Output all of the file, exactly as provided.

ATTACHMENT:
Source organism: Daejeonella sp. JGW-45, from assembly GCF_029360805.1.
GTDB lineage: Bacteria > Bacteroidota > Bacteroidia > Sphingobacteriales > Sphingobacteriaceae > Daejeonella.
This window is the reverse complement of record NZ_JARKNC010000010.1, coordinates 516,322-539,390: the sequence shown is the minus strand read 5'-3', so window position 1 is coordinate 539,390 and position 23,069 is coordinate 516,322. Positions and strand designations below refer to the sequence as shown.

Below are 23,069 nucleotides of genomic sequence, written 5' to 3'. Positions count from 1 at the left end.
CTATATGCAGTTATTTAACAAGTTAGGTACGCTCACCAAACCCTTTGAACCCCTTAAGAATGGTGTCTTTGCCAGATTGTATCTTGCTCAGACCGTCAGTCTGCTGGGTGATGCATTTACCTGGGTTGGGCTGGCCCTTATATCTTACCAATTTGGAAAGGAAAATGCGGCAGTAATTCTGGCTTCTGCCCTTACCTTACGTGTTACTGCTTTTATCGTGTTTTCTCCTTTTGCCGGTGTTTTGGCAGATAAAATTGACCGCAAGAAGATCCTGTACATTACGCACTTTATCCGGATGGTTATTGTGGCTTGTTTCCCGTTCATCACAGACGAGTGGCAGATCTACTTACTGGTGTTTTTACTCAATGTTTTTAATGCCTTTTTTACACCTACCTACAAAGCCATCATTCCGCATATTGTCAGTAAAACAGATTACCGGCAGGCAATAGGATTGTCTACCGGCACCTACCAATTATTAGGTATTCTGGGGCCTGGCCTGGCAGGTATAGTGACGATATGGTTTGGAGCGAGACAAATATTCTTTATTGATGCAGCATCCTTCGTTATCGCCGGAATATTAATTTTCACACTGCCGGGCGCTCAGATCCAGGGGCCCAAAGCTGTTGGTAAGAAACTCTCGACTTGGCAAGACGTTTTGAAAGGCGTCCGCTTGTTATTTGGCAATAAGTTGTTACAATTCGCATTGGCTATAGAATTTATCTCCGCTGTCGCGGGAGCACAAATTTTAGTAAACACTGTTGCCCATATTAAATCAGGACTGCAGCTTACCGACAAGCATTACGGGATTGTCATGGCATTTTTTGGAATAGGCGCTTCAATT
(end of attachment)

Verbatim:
Source organism: Daejeonella sp. JGW-45, from assembly GCF_029360805.1.
GTDB lineage: Bacteria > Bacteroidota > Bacteroidia > Sphingobacteriales > Sphingobacteriaceae > Daejeonella.
This window is the reverse complement of record NZ_JARKNC010000010.1, coordinates 516,322-539,390: the sequence shown is the minus strand read 5'-3', so window position 1 is coordinate 539,390 and position 23,069 is coordinate 516,322. Positions and strand designations below refer to the sequence as shown.

Below are 23,069 nucleotides of genomic sequence, written 5' to 3'. Positions count from 1 at the left end.
CTATATGCAGTTATTTAACAAGTTAGGTACGCTCACCAAACCCTTTGAACCCCTTAAGAATGGTGTCTTTGCCAGATTGTATCTTGCTCAGACCGTCAGTCTGCTGGGTGATGCATTTACCTGGGTTGGGCTGGCCCTTATATCTTACCAATTTGGAAAGGAAAATGCGGCAGTAATTCTGGCTTCTGCCCTTACCTTACGTGTTACTGCTTTTATCGTGTTTTCTCCTTTTGCCGGTGTTTTGGCAGATAAAATTGACCGCAAGAAGATCCTGTACATTACGCACTTTATCCGGATGGTTATTGTGGCTTGTTTCCCGTTCATCACAGACGAGTGGCAGATCTACTTACTGGTGTTTTTACTCAATGTTTTTAATGCCTTTTTTACACCTACCTACAAAGCCATCATTCCGCATATTGTCAGTAAAACAGATTACCGGCAGGCAATAGGATTGTCTACCGGCACCTACCAATTATTAGGTATTCTGGGGCCTGGCCTGGCAGGTATAGTGACGATATGGTTTGGAGCGAGACAAATATTCTTTATTGATGCAGCATCCTTCGTTATCGCCGGAATATTAATTTTCACACTGCCGGGCGCTCAGATCCAGGGGCCCAAAGCTGTTGGTAAGAAACTCTCGACTTGGCAAGACGTTTTGAAAGGCGTCCGCTTGTTATTTGGCAATAAGTTGTTACAATTCGCATTGGCTATAGAATTTATCTCCGCTGTCGCGGGAGCACAAATTTTAGTAAACACTGTTGCCCATATTAAATCAGGACTGCAGCTTACCGACAAGCATTACGGGATTGTCATGGCATTTTTTGGAATAGGCGCTTCAATT